Instead, going back and saying, "Oh, I want to teach this standard. This is a great standard. I can't wait to find something that I can teach with this." And then it snowballs into five or six different directions across the curriculum. And I have relearned how to do that because I originally learned how to teach like that a long time ago, and then I wasn't allowed to teach like that anymore and now it's coming back. I hope it's here to stay.
I think, I think the a-ha moment is, at least for me, it was when you can actually start from a standard and then add things to it. I had a really hard time with that. And then all of a sudden, I was able to do it because when you, when you're a veteran teacher, standards have come and gone and come and gone. And pretty much somebody says, "Here's the standard. What's the first lesson that comes to mind?" It's almost like that, and you give me a standard, I'll tell you something you can teach that covers that standard.
You know, it was really hard for me to get out of that. And finally, I was able to do it, and I don't, it happened, it happened after Christmastime, so that means I have been working on it, that means I've been working on it from August to about January before it really was clear. I was going, "Oh, my gosh. I understand what it is they want me to do." And it's been a lot easier on me since then. So that's, that was my a-ha moment.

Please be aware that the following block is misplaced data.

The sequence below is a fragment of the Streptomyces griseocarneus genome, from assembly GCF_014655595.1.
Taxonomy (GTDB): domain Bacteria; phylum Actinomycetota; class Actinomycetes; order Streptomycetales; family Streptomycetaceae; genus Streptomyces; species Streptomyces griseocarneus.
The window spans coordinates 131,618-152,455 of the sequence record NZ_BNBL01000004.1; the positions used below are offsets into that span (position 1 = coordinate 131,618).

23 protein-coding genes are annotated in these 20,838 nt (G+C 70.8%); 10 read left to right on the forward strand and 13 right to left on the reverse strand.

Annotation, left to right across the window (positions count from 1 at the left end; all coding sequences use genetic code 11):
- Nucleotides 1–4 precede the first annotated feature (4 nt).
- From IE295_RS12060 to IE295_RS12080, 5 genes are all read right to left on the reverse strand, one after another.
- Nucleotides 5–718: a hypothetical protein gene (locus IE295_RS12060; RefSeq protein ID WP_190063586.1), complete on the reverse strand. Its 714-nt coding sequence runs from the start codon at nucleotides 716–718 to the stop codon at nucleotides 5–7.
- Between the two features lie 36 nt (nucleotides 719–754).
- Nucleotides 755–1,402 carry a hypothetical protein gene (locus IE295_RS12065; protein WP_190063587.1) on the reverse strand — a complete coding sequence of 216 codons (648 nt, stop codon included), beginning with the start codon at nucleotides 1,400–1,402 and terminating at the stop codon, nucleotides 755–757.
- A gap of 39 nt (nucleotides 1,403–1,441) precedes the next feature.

CCSS in the classroom
Well, I've already started taking back stuff from my, from what I'm learning to my own classroom because it's the right way to teach. And the problem with the right way to teach is once you're doing it the right way, it's really hard to go back to anything less than that. So I find myself in my classroom now adding things that aren't in the book or referring to things that aren't in the lesson plan but are totally related to what we're teaching, and I find that the kids jump on board a lot more quickly when they can do that, too.
And a lot of times, their examples, again because they're middle school kids, a lot of times, their examples are from movies because that's real big for them is seeing movies. If there's any way that what they're telling you could be related to whatever it is you're trying to teach, it's a plus because they're going to remember it. And yeah, I've already started taking stuff back. Once I'm forced to use the CCSS, I'll be so excited.